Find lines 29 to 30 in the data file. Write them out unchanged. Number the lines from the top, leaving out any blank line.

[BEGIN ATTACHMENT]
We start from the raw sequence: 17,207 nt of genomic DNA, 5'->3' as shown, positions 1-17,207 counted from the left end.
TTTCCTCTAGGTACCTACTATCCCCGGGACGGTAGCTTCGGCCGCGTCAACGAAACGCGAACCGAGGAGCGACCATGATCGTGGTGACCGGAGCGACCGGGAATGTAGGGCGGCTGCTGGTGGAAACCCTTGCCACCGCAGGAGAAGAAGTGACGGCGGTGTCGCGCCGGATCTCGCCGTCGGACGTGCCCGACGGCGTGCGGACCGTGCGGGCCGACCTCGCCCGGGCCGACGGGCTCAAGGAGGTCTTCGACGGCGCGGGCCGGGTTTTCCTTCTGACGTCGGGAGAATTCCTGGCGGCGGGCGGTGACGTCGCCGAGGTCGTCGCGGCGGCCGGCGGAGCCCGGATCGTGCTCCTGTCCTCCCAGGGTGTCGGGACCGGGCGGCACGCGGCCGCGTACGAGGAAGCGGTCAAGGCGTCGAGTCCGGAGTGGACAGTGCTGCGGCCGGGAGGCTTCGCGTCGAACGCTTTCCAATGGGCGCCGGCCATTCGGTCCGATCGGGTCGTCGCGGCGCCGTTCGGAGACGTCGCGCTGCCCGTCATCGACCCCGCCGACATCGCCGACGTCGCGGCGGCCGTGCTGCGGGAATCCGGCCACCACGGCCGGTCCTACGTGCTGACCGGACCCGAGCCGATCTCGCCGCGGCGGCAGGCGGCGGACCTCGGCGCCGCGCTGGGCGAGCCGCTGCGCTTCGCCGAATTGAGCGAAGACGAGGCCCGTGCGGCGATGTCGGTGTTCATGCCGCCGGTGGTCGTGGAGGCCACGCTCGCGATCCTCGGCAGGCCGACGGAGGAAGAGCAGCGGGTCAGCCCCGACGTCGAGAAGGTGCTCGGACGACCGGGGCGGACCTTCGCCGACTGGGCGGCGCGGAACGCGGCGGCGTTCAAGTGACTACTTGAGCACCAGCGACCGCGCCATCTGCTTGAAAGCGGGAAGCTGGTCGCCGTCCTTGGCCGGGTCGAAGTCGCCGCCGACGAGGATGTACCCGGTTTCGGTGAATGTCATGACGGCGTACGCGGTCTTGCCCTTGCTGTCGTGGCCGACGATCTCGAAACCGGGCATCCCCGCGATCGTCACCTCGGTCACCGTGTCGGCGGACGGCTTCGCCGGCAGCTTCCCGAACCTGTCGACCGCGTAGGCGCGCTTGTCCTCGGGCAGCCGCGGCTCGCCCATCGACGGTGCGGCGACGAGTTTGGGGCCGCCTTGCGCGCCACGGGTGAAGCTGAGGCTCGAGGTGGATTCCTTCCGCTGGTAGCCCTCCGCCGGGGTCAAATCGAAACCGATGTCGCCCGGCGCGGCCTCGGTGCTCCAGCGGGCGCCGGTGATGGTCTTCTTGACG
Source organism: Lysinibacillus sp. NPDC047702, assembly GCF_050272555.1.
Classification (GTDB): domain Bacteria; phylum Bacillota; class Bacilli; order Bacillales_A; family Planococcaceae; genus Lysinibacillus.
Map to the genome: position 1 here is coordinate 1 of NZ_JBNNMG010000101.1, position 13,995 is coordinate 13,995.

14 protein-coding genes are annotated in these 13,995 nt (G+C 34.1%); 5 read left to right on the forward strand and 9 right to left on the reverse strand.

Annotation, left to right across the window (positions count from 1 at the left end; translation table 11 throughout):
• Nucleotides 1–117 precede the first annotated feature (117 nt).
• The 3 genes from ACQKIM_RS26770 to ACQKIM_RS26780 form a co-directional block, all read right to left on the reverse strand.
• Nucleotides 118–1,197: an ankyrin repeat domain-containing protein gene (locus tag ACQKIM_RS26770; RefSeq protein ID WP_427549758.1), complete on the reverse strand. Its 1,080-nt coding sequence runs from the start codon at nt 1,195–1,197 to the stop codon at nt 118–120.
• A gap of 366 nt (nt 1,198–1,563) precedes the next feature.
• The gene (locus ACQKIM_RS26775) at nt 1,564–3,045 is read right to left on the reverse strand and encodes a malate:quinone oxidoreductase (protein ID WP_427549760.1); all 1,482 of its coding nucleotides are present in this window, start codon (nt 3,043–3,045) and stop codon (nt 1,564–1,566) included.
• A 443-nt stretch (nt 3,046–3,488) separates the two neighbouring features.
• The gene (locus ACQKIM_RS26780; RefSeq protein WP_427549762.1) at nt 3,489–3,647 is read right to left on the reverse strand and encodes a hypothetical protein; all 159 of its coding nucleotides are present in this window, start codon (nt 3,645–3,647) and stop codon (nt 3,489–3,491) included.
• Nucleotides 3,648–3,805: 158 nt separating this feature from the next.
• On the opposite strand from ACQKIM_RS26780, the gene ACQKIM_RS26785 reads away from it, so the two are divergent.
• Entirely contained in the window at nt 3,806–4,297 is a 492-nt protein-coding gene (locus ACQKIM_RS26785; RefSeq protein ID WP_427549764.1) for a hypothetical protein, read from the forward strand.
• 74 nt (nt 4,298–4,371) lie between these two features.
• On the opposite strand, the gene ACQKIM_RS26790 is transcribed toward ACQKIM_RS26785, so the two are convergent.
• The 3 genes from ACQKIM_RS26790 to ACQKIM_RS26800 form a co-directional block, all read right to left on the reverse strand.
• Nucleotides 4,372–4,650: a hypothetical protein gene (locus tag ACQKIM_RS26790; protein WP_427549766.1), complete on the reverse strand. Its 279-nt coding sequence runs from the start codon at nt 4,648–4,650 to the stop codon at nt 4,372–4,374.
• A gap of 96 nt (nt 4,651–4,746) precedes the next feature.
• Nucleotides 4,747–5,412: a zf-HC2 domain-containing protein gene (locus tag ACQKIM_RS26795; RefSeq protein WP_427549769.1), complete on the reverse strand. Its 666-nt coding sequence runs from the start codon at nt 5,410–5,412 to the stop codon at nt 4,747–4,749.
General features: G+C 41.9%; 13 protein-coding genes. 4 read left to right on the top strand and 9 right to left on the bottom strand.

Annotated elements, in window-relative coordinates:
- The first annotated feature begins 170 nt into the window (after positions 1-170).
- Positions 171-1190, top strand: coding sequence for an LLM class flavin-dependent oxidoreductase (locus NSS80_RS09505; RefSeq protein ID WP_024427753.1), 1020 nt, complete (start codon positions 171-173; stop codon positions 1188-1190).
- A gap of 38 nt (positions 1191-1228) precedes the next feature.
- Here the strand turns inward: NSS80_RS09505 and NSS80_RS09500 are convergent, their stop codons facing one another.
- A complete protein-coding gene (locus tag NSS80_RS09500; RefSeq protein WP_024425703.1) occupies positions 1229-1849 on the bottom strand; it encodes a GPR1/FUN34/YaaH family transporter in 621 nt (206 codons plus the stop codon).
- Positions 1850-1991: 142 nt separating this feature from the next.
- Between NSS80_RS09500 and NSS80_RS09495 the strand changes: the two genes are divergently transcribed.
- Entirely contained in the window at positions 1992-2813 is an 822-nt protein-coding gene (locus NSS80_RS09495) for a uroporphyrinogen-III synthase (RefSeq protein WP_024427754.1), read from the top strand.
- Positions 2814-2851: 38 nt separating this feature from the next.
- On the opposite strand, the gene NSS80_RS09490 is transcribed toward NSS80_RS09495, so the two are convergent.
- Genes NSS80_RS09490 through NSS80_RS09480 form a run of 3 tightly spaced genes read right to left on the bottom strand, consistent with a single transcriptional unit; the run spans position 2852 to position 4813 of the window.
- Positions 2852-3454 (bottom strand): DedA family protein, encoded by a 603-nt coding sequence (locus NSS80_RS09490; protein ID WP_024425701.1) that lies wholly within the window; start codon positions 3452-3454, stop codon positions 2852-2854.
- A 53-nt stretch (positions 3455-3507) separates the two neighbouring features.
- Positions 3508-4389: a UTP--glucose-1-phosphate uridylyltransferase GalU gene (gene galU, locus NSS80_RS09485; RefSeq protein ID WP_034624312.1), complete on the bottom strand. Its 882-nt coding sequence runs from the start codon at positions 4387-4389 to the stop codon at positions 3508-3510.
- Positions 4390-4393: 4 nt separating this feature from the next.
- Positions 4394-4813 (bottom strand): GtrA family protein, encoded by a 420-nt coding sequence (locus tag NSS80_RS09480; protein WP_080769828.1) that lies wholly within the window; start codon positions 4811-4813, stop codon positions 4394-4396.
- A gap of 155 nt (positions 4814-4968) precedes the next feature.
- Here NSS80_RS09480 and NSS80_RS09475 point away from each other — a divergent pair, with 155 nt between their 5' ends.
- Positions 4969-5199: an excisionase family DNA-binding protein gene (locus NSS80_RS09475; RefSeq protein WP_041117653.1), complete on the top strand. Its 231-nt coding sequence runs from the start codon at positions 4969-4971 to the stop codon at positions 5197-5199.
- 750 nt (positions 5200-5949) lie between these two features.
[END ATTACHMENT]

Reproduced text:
- Here the strand turns inward: NSS80_RS09505 and NSS80_RS09500 are convergent, their stop codons facing one another.
- A complete protein-coding gene (locus tag NSS80_RS09500; RefSeq protein WP_024425703.1) occupies positions 1229-1849 on the bottom strand; it encodes a GPR1/FUN34/YaaH family transporter in 621 nt (206 codons plus the stop codon).